Now you might feel weird or like you’ll come off as overly eager if you seek out our interviewers on LinkedIn and make a connection. To be honest, it probably depends on how your interview went and the relationship you were able to build in the short time that you met with them. That being the case, go with your gut, but remember that it’s ok to step out of your comfort zone, especially during a job search, from time to time. With your connection request, send a short and simple note that reads something like,

Hi __[Interviewer Name]__,

I had a great time meeting with you today talking about the ____ role and how I would be able to help with _____ and ______. Just thought it might be useful to connect here on LinkedIn as well. Have a great day!

__[Your Name]____

Again, this will probably be something that you want to soon very soon after your interview to reinforce name and face recognition with your interviewer. It could also be a great way to let them know of skills and past work experience that may not have come up in the interview!

But if you’ve been waiting a long time to hear back and feel like you should follow up after your interview…

One of the best things you can do is write a short and simple email to your hiring manager. You don’t need to be afraid of them feeling annoyed that you followed up if it’s been at least a week since your interview (which is how long we recommend waiting before following up). They’ll understand that you’ve been waiting and they may even like to see that you’re still interested in the position and showing initiative.

Your follow up email doesn’t need to be overly formal or long-winded (after all, if they haven’t gotten back to you by now, chances are they busy and have enough on their schedule as it is).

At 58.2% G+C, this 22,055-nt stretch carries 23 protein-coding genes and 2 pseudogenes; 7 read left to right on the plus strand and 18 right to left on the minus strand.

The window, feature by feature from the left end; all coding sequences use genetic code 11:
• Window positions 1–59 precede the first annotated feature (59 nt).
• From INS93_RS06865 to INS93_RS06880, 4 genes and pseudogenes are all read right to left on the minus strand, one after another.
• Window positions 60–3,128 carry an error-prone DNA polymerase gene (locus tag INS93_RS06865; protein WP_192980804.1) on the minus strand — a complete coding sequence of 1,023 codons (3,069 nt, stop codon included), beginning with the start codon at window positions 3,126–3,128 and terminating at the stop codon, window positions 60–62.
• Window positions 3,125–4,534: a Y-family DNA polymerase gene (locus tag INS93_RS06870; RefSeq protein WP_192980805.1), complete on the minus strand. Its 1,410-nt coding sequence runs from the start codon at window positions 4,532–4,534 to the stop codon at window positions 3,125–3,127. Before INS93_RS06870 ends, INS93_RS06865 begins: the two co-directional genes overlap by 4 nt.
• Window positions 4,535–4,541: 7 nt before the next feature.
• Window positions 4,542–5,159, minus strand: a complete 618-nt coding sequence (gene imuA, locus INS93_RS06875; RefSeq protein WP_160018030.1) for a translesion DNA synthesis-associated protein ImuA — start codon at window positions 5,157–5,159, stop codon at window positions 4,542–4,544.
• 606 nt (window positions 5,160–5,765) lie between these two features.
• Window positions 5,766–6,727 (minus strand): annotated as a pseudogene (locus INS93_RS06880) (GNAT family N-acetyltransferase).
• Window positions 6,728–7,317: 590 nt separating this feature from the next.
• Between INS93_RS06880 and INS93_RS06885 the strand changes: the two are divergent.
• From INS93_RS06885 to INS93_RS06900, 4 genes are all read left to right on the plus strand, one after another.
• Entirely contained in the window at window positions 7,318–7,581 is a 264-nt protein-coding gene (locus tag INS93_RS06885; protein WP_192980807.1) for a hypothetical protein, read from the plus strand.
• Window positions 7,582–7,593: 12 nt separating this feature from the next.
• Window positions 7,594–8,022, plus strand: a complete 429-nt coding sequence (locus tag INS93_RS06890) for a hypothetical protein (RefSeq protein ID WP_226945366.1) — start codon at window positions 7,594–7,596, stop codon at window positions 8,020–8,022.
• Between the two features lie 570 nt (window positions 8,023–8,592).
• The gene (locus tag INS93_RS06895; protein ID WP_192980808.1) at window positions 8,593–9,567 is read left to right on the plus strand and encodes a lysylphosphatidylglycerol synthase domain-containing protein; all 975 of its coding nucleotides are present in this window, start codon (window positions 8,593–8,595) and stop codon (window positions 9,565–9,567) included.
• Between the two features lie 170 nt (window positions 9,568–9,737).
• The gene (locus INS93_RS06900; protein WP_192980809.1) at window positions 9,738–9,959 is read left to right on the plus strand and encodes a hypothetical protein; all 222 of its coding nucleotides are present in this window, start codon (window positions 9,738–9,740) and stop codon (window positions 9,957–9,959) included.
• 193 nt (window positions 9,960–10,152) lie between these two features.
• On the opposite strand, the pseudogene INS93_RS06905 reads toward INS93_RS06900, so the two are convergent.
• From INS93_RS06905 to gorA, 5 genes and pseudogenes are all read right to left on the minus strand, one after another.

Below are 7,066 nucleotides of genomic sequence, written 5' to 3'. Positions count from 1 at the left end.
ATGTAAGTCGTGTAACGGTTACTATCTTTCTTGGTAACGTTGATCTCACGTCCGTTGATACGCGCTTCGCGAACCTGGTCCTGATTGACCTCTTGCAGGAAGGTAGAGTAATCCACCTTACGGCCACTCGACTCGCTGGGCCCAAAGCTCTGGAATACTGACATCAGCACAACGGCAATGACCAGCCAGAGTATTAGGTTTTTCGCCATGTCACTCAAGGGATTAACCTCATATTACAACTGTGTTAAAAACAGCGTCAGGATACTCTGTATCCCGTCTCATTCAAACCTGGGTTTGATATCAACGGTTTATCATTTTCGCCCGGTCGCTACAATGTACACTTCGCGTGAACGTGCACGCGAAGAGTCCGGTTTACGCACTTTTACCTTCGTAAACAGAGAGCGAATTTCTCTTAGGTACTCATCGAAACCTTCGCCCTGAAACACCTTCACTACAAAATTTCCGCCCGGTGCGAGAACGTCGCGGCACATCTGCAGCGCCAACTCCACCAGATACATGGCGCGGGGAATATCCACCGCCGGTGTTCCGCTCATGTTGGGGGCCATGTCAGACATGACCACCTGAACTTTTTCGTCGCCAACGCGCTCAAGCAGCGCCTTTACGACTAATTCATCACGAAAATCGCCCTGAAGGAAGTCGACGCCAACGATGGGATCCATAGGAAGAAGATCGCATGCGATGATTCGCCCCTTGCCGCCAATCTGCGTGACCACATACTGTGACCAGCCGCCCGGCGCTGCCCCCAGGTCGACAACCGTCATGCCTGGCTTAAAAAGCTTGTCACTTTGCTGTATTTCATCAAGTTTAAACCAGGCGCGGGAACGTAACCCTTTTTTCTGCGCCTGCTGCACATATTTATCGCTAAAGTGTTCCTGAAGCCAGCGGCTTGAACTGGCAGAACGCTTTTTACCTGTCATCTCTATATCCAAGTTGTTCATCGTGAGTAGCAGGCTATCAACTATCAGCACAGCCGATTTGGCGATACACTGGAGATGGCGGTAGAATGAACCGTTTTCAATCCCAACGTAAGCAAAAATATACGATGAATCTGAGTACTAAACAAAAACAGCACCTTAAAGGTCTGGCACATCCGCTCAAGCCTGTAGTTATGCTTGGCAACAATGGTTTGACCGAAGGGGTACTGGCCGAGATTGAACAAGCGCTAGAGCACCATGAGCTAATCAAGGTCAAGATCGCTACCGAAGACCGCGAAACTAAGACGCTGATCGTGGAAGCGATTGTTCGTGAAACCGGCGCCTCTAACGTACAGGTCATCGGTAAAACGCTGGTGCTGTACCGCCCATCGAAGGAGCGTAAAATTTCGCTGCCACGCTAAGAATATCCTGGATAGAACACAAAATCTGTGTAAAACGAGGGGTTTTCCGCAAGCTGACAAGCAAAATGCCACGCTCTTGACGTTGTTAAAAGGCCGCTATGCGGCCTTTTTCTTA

Here’s an example that you can use and tweak for your own post-interview follow up email:

Hi _________,

I really enjoyed meeting last week and I want to reiterate how excited I am about the __[specific position]__ role and the possibility of working for __[Company Name]__. If there’s anything else I can send you that would help you in your hiring decision, just let me know. 

Thanks again,


Again, feel free to tweak this, mention a specific conversation you had, or even specific projects or references you could pass on. That being said, do your best to keep it simple. Your email doesn’t need to be any longer than a few lines in order to get the point across that you’re still interested and eager to hear an update.

Don’t stop your job search

One last time while you’re waiting to hear a response from the job you’re excited about is this: don’t quit your job search. Even if you feel like the interview went swimmingly and like the hiring manager “made it really obvious” that they wanted to hire you, a job offer isn’t concrete until it’s in writing. Sometimes, all it takes is for a reference to say something that makes the hiring manager second-guess their choice or the company may decide to switch their pursuits at the last minute and the decision may have nothing to do with you at all. Either way, you don’t want to be left empty-handed because you put all your eggs in the same basket. Pursue the jobs you’re excited about and hopeful for, but keep looking in the meantime.